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Introduction of Robot Operating Systems 2: ROS2

This is an introduction of ROS2 (Robot Operating System 2), including fundamental architecture and features.

In autonomous driving, the increasing complexity of systems poses great changes in maintaining dependability for lifecycle of software engineering. Among them, middleware [1] is one of the most challengeable research parts for overall systems. The middleware challenges are involved in: capabilities of runtime adaptation to applications, communication between heterogeneous systems in different levels of middleware [1], runtime safety assurance under failure circumstances, and others. In this article, I introduce a new Robot Operating System (ROS2) platform, aiming to provide an overview about its architecture, advantages, and features.

Figure 1. ROS robots overview [2].

Why ROS2

Because of the lack of support for real-time performance in ROS1, the creation of ROS2 was proposed to address the performance limitations.

ROS1, the open source software, is one of the most popular prototyping platform for developing robots (Figure 1). The initial design goal of ROS1 was to provide a development platform for the Willow Garage PR2 robot to do research [3]. Gradually, with the continuous software iteration by community around the world, ROS1 expanded its usage space to many different fields such as industrial arms, self-driving cars, aerial vehicles, and more. However, the architectural design limitations (i.e. single point of failure) and performance bottlenecks (i.e. real-time capabilities) restrict ROS-driven systems to be applicable in ever-changing autonomous fields. Specifically, ROS1 has the following limitations [3] [4]:

  • Multi-robot system: Multi-robot system is a key issue in the field of robotics. It can solve the problems of insufficient performance and unavailability of a single robot. However, there is no standard method for building a multi-robot system in ROS1.
  • Multi-platform: ROS1 is based on Linux and cannot be applied or has limited functions on Windows, MacOS, RTOS and other systems. This places higher requirements on robot developers and development tools, and also has great limitations.
  • Real-time: Robots in many application scenarios have high requirements for real-time performance, especially in the industrial field. The system needs to achieve hard real-time performance indicators, but ROS1 lacks real-time design, so it is stretched in many applications.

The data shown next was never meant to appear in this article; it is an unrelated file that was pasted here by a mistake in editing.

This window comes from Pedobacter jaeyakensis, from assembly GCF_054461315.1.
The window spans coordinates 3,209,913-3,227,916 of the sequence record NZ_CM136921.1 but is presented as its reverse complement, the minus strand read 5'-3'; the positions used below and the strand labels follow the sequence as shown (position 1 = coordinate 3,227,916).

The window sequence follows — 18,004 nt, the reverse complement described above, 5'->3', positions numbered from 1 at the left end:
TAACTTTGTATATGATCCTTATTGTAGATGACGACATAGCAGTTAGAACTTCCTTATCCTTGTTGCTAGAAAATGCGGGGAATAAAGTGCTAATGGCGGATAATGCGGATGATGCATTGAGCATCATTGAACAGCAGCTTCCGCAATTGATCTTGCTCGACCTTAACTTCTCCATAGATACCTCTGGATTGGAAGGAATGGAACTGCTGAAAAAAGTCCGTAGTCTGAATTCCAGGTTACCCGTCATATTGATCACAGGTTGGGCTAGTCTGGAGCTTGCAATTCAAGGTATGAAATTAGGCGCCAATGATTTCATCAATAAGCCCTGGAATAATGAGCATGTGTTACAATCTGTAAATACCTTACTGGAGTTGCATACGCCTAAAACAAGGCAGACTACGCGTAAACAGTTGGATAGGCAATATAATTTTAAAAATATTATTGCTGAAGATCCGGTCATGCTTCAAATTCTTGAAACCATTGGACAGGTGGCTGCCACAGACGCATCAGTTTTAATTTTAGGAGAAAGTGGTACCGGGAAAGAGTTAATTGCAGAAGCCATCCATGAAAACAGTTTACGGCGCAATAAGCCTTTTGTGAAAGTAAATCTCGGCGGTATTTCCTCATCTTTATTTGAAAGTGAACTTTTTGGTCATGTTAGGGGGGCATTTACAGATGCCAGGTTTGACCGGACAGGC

• Network connection: The distributed mechanism of ROS1 requires a good network environment to ensure data integrity, and the network does not have data encryption, security protection and other functions. Any host in the network can obtain the message data issued or received by the node.
  • Production: The stability of ROS1 is not good. The important links such as ROS1 Master and nodes will be inexplicably down in many cases, which makes many robots transition from research to market very difficult.

Although many developers and research institutions have tried to improve the above features of ROS1 problem, it is often hard to improve the overall performance. This motivated the development of ROS2, a complete refactoring of ROS that puts the successful concept onto a modernized and improved foundation [5].

Figure 2. ROS1/ROS2-based industrial applications [6 – 9].

Compared to ROS1, the design goals of ROS2 are listed below [3]:

  • Support multiple robot systems: ROS2 adds support for multi-robot systems and improves the network performance of communication between multi-robots. More multi-robot systems and applications will appear in the ROS community.
  • Bridging the gap between prototypes and products: ROS2 is not only aimed at the scientific research field, but also concerned about the transition from research to application of robots, which can allow more robots to directly carry ROS2 systems to the market.
  • Support microcontroller: OS2 can not only run on existing X86 and ARM systems, but also support embedded microcontrollers like MCUs (ARM-M4, M7 cores).
  • Support real-time control: ROS2 also adds support for real-time control, which can improve the timeliness of control and the performance of the overall robot.
  • Multi-platform support: ROS2 not only runs on Linux systems, but also adds support for Windows, MacOS, RTOS and other systems, giving developers more choices.

ROS/ROS2 Architecture

ROS2 absorbs development experience based on ROS1 platform and makes summarization to provide abundant off-the-shelf library resources to support popular applications like navigation. Developers can maintain less non-robotics-specific code, but focus more on taking advantage of features in ROS1 libraries to improve software. From an architecture perspective, ROS2 is designed into multiple layers, which is visualized in Figure 3. Compared with ROS1, the main differences are shown as below: